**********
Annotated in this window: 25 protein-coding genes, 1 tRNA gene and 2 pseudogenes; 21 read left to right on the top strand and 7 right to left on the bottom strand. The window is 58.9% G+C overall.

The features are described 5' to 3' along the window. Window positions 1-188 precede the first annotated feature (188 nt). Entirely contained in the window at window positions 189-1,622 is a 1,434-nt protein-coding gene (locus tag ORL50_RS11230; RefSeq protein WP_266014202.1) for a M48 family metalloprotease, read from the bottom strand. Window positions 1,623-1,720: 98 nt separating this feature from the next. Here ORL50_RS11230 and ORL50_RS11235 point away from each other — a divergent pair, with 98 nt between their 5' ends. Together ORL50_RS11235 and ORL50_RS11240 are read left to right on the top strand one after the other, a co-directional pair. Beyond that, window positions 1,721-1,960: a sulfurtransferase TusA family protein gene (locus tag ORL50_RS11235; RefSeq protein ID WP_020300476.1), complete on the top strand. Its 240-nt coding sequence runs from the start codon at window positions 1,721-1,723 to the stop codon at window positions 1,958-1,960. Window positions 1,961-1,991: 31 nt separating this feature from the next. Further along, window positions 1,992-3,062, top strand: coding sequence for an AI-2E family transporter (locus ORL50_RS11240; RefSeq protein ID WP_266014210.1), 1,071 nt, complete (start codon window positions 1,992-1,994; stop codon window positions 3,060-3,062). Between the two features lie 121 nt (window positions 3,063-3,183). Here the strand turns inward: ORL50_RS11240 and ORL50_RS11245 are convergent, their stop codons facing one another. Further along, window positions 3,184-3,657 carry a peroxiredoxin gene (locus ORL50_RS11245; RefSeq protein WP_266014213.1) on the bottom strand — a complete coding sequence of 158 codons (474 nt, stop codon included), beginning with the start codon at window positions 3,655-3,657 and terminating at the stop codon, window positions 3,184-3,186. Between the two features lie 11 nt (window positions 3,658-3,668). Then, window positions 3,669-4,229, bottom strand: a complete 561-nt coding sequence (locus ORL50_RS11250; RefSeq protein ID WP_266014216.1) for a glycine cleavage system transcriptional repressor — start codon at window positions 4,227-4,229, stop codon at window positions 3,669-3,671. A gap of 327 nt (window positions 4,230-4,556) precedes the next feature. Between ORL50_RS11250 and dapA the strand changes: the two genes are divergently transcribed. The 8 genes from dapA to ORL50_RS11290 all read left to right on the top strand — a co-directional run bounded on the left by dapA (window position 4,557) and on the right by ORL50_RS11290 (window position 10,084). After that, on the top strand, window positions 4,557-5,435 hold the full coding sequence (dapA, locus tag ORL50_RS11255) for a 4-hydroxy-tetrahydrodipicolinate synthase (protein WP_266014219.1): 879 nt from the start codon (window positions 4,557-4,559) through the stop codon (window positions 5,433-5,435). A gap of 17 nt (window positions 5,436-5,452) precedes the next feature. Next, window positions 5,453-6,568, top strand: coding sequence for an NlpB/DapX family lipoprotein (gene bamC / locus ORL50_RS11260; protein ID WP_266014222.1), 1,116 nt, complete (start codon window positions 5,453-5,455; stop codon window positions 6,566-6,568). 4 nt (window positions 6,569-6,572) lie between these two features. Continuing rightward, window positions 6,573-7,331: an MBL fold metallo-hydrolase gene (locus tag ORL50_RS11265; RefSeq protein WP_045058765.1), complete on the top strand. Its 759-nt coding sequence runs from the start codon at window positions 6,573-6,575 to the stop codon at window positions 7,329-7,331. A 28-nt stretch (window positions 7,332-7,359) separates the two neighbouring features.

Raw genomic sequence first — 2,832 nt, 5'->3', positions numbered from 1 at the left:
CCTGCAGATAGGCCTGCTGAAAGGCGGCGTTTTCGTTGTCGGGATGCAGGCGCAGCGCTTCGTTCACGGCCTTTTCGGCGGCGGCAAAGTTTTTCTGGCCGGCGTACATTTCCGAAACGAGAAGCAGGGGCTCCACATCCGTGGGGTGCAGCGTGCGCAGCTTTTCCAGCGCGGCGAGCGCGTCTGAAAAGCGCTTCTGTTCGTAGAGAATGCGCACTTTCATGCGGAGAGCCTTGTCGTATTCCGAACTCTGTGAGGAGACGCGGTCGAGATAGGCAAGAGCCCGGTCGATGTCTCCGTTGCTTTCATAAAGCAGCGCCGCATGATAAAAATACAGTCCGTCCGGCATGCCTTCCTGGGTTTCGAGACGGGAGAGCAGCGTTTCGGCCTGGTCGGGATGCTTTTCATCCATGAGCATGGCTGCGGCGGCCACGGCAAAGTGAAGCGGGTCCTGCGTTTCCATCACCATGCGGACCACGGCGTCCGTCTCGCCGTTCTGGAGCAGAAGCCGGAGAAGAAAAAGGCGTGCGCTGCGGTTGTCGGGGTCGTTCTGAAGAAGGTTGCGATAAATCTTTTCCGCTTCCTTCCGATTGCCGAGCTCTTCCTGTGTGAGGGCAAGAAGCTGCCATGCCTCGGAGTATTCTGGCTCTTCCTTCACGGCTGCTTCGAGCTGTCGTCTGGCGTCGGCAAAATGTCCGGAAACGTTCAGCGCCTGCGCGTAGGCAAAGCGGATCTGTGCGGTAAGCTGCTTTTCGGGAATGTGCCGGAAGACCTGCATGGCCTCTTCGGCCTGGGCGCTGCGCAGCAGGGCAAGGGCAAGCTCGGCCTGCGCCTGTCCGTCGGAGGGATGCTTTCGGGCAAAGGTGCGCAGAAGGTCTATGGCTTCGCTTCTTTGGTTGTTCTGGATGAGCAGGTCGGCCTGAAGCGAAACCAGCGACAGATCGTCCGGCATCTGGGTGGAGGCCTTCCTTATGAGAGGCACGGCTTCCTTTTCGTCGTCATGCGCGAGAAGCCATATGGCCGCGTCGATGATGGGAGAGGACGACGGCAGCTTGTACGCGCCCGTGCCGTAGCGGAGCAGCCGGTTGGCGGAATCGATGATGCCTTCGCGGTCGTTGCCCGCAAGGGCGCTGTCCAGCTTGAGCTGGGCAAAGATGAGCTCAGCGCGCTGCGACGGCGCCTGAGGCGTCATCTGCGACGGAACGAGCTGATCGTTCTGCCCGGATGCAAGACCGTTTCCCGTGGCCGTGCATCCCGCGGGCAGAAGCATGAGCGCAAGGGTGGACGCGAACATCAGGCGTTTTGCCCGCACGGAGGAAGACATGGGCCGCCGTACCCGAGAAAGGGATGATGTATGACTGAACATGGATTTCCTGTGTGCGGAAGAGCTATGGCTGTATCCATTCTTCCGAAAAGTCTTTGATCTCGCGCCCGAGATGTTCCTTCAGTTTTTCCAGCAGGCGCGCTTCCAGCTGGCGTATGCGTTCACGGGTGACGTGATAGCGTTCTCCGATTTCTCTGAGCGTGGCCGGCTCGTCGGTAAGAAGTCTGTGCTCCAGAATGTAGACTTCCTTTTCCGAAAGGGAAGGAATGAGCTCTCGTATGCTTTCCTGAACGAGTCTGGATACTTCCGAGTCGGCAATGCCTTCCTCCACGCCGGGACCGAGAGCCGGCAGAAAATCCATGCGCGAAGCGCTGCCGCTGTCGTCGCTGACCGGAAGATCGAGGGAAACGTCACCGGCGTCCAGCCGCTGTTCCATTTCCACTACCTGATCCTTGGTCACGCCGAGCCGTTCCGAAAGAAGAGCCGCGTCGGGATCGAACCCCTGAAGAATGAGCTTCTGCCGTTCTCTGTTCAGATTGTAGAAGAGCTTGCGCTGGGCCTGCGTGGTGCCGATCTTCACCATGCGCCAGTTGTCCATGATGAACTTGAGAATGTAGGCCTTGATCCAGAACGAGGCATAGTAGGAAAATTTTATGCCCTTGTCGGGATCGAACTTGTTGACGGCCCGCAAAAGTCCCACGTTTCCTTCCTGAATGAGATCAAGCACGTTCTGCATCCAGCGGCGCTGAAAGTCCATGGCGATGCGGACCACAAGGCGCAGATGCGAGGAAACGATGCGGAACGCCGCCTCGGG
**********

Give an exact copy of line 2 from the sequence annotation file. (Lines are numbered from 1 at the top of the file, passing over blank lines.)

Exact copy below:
The features are described 5' to 3' along the window. Window positions 1-188 precede the first annotated feature (188 nt). Entirely contained in the window at window positions 189-1,622 is a 1,434-nt protein-coding gene (locus tag ORL50_RS11230; RefSeq protein WP_266014202.1) for a M48 family metalloprotease, read from the bottom strand. Window positions 1,623-1,720: 98 nt separating this feature from the next. Here ORL50_RS11230 and ORL50_RS11235 point away from each other — a divergent pair, with 98 nt between their 5' ends. Together ORL50_RS11235 and ORL50_RS11240 are read left to right on the top strand one after the other, a co-directional pair. Beyond that, window positions 1,721-1,960: a sulfurtransferase TusA family protein gene (locus tag ORL50_RS11235; RefSeq protein ID WP_020300476.1), complete on the top strand. Its 240-nt coding sequence runs from the start codon at window positions 1,721-1,723 to the stop codon at window positions 1,958-1,960. Window positions 1,961-1,991: 31 nt separating this feature from the next. Further along, window positions 1,992-3,062, top strand: coding sequence for an AI-2E family transporter (locus ORL50_RS11240; RefSeq protein ID WP_266014210.1), 1,071 nt, complete (start codon window positions 1,992-1,994; stop codon window positions 3,060-3,062). Between the two features lie 121 nt (window positions 3,063-3,183). Here the strand turns inward: ORL50_RS11240 and ORL50_RS11245 are convergent, their stop codons facing one another. Further along, window positions 3,184-3,657 carry a peroxiredoxin gene (locus ORL50_RS11245; RefSeq protein WP_266014213.1) on the bottom strand — a complete coding sequence of 158 codons (474 nt, stop codon included), beginning with the start codon at window positions 3,655-3,657 and terminating at the stop codon, window positions 3,184-3,186. Between the two features lie 11 nt (window positions 3,658-3,668). Then, window positions 3,669-4,229, bottom strand: a complete 561-nt coding sequence (locus ORL50_RS11250; RefSeq protein ID WP_266014216.1) for a glycine cleavage system transcriptional repressor — start codon at window positions 4,227-4,229, stop codon at window positions 3,669-3,671. A gap of 327 nt (window positions 4,230-4,556) precedes the next feature. Between ORL50_RS11250 and dapA the strand changes: the two genes are divergently transcribed. The 8 genes from dapA to ORL50_RS11290 all read left to right on the top strand — a co-directional run bounded on the left by dapA (window position 4,557) and on the right by ORL50_RS11290 (window position 10,084). After that, on the top strand, window positions 4,557-5,435 hold the full coding sequence (dapA, locus tag ORL50_RS11255) for a 4-hydroxy-tetrahydrodipicolinate synthase (protein WP_266014219.1): 879 nt from the start codon (window positions 4,557-4,559) through the stop codon (window positions 5,433-5,435). A gap of 17 nt (window positions 5,436-5,452) precedes the next feature. Next, window positions 5,453-6,568, top strand: coding sequence for an NlpB/DapX family lipoprotein (gene bamC / locus ORL50_RS11260; protein ID WP_266014222.1), 1,116 nt, complete (start codon window positions 5,453-5,455; stop codon window positions 6,566-6,568). 4 nt (window positions 6,569-6,572) lie between these two features. Continuing rightward, window positions 6,573-7,331: an MBL fold metallo-hydrolase gene (locus tag ORL50_RS11265; RefSeq protein WP_045058765.1), complete on the top strand. Its 759-nt coding sequence runs from the start codon at window positions 6,573-6,575 to the stop codon at window positions 7,329-7,331. A 28-nt stretch (window positions 7,332-7,359) separates the two neighbouring features.